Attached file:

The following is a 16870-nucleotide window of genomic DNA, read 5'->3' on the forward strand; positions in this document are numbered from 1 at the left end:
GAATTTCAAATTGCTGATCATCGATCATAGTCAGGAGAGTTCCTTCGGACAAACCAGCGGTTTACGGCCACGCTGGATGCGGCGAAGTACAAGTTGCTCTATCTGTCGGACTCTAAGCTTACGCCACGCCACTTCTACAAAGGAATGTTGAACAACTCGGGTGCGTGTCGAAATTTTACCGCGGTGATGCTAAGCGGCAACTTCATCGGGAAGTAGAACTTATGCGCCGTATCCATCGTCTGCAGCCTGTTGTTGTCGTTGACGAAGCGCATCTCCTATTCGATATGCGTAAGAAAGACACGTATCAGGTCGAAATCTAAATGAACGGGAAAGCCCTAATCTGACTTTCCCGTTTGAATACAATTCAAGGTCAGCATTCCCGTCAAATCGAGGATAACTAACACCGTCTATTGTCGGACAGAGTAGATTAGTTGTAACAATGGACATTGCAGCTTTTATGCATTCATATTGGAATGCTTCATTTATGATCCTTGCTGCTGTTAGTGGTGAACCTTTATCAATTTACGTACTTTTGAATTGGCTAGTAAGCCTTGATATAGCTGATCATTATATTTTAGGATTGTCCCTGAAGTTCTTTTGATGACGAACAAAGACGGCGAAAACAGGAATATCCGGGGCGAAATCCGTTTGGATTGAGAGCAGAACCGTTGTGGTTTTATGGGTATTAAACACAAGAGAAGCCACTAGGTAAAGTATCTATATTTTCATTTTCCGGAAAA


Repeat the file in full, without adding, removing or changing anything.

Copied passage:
The following is a 16870-nucleotide window of genomic DNA, read 5'->3' on the forward strand; positions in this document are numbered from 1 at the left end:
GAATTTCAAATTGCTGATCATCGATCATAGTCAGGAGAGTTCCTTCGGACAAACCAGCGGTTTACGGCCACGCTGGATGCGGCGAAGTACAAGTTGCTCTATCTGTCGGACTCTAAGCTTACGCCACGCCACTTCTACAAAGGAATGTTGAACAACTCGGGTGCGTGTCGAAATTTTACCGCGGTGATGCTAAGCGGCAACTTCATCGGGAAGTAGAACTTATGCGCCGTATCCATCGTCTGCAGCCTGTTGTTGTCGTTGACGAAGCGCATCTCCTATTCGATATGCGTAAGAAAGACACGTATCAGGTCGAAATCTAAATGAACGGGAAAGCCCTAATCTGACTTTCCCGTTTGAATACAATTCAAGGTCAGCATTCCCGTCAAATCGAGGATAACTAACACCGTCTATTGTCGGACAGAGTAGATTAGTTGTAACAATGGACATTGCAGCTTTTATGCATTCATATTGGAATGCTTCATTTATGATCCTTGCTGCTGTTAGTGGTGAACCTTTATCAATTTACGTACTTTTGAATTGGCTAGTAAGCCTTGATATAGCTGATCATTATATTTTAGGATTGTCCCTGAAGTTCTTTTGATGACGAACAAAGACGGCGAAAACAGGAATATCCGGGGCGAAATCCGTTTGGATTGAGAGCAGAACCGTTGTGGTTTTATGGGTATTAAACACAAGAGAAGCCACTAGGTAAAGTATCTATATTTTCATTTTCCGGAAAA